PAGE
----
Mitosis is a key stage during the life of a cell. It is the stage where a bipolar spindle structure is organized to segregate duplicated chromosomes into the two daughter cells. Spindle organization and function require exquisite precision, robustness and fidelity. Defects associated with the spindle can lead to defects in chromosomal segregation, or aneuploidy, which has been correlated with some types of cancer. The spindle is a macromolecular machine made of microtubules, microtubule-associated proteins (MAPs), molecular motors and other regulatory proteins. Of intense interest have been molecular motors, which perform work such as cross-linking and sliding microtubules apart to form the bipolar spindle, or to depolymerize microtubules to maintain proper spindle lengths, or to carry chromosomes to opposite spindle poles. Surprisingly, while we have learned much about motors involved in mitosis, we still know very little about the MAPs and other regulatory proteins and how they coordinate with motors to bring about proper spindle formation. My laboratory uses the relatively simple fission yeast Schizosaccharomyces pombe and human cultured cells to address conserved mechanisms of spindle organization and function. This particular project focuses on how the initial bipolar spindle is formed at the start of mitosis, the stage termed prophase. We focus on the MAPs that contribute to spindle formation. Using fission yeast as a gene discovery tool, we have begun to define the roles of a new gene we called psr1+ (poles separation regulator 1). Our work indicates that psr1p organizes the initial bipolar spindle during prophase. Psr1-deletion leads to high frequency of monopolar spindles and subsequent chromosome segregation defects. Fission yeast psr1+ appears to have a human functional homolog. We have begun to characterize a novel human gene we called PSR1. In HeLa cells, siRNA of PSR1 also leads to high frequency of monopolar spindles and subsequent chromosome segregation defects. This proposal aims to combine modern cell and molecular biology techniques in fission yeast and human cultured cells, biochemistry, high-resolution optical live-cell imaging, and innovative microfluidic techniques to control cellular microenvironment, to reach a mechanistic understanding of bipolar spindle formation.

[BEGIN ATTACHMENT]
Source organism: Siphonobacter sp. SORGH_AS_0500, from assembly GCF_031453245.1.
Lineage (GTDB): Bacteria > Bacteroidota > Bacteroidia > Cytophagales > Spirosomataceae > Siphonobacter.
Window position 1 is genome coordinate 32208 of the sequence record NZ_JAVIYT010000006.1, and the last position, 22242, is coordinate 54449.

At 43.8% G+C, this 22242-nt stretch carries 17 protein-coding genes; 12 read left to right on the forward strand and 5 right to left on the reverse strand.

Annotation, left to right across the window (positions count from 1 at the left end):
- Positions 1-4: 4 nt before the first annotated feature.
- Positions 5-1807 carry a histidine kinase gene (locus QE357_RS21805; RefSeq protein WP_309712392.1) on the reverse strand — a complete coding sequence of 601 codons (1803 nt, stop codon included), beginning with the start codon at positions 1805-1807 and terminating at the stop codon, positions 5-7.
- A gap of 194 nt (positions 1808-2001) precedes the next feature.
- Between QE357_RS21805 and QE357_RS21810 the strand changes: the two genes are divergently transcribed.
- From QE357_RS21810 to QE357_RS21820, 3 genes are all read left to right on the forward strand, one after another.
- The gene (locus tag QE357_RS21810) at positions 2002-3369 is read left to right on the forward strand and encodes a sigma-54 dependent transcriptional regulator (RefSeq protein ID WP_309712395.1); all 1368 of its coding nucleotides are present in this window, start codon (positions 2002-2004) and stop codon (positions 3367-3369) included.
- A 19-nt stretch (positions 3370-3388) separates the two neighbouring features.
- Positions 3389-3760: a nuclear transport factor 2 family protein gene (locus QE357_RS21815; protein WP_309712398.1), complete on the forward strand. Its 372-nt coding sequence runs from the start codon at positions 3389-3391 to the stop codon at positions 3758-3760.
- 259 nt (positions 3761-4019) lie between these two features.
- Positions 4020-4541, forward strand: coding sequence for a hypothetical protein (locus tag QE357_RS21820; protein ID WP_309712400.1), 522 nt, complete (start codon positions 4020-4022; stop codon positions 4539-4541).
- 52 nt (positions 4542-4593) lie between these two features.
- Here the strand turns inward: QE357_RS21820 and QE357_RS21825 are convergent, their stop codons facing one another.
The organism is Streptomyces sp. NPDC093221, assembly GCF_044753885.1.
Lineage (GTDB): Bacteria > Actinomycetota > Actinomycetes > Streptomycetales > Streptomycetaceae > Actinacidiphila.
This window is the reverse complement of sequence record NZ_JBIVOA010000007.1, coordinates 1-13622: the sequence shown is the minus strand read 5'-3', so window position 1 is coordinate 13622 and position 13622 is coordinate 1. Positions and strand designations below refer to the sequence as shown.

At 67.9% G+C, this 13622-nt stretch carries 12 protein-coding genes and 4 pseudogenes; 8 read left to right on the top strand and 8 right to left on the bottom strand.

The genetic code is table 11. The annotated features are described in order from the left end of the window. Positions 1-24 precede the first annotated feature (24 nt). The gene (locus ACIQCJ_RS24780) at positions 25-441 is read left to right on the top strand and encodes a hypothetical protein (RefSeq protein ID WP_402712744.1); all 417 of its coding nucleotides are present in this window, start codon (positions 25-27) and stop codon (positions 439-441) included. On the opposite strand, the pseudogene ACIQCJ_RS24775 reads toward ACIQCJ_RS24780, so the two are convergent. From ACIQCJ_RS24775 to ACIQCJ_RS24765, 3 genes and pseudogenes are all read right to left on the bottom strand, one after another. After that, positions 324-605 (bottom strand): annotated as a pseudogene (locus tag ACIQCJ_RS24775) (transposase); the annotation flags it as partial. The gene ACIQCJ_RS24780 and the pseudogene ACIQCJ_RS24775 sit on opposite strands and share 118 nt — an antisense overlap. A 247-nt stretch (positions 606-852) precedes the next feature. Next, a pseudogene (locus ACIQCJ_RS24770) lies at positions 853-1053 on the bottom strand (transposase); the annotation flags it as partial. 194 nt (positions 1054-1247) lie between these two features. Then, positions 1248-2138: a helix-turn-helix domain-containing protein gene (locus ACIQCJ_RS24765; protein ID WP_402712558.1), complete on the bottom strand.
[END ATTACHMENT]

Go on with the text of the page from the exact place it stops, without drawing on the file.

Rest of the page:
Cell division is a key stage in the life of a cell, where genetic information (in the form of chromosomes) is duplicated and partitioned equally into the daughter cells. Defects in cell division can lead to cancer. Chromosome segregation is accomplished by a structure call the mitotic spindle. The spindle is a macromolecular machine composed of microtubules, motors, microtubule-associated proteins (MAPs), and other regulatory proteins. We propose to study conserved mechanisms of spindle organization and function in the genetically-tractable model system fission yeast and in human cultured cells.